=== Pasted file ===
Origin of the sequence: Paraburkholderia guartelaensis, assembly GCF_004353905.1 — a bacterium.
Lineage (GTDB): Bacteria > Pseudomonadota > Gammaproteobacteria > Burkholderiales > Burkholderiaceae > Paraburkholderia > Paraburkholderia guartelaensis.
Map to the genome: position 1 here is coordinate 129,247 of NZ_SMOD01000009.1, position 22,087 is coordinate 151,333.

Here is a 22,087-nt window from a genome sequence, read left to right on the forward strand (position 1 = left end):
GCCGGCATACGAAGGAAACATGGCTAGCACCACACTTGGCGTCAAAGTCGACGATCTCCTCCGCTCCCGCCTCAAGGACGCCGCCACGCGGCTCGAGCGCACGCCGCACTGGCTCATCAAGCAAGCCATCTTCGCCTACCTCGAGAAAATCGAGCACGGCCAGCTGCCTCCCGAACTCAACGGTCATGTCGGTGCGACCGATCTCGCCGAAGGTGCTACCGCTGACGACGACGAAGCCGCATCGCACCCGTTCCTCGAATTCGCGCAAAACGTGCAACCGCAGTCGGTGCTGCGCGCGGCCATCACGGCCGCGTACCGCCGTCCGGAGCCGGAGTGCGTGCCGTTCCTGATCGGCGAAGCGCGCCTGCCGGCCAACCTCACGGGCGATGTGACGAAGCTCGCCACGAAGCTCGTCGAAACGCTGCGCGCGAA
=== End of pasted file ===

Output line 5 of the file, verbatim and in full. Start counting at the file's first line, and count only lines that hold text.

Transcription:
GCCGGCATACGAAGGAAACATGGCTAGCACCACACTTGGCGTCAAAGTCGACGATCTCCTCCGCTCCCGCCTCAAGGACGCCGCCACGCGGCTCGAGCGCACGCCGCACTGGCTCATCAAGCAAGCCATCTTCGCCTACCTCGAGAAAATCGAGCACGGCCAGCTGCCTCCCGAACTCAACGGTCATGTCGGTGCGACCGATCTCGCCGAAGGTGCTACCGCTGACGACGACGAAGCCGCATCGCACCCGTTCCTCGAATTCGCGCAAAACGTGCAACCGCAGTCGGTGCTGCGCGCGGCCATCACGGCCGCGTACCGCCGTCCGGAGCCGGAGTGCGTGCCGTTCCTGATCGGCGAAGCGCGCCTGCCGGCCAACCTCACGGGCGATGTGACGAAGCTCGCCACGAAGCTCGTCGAAACGCTGCGCGCGAA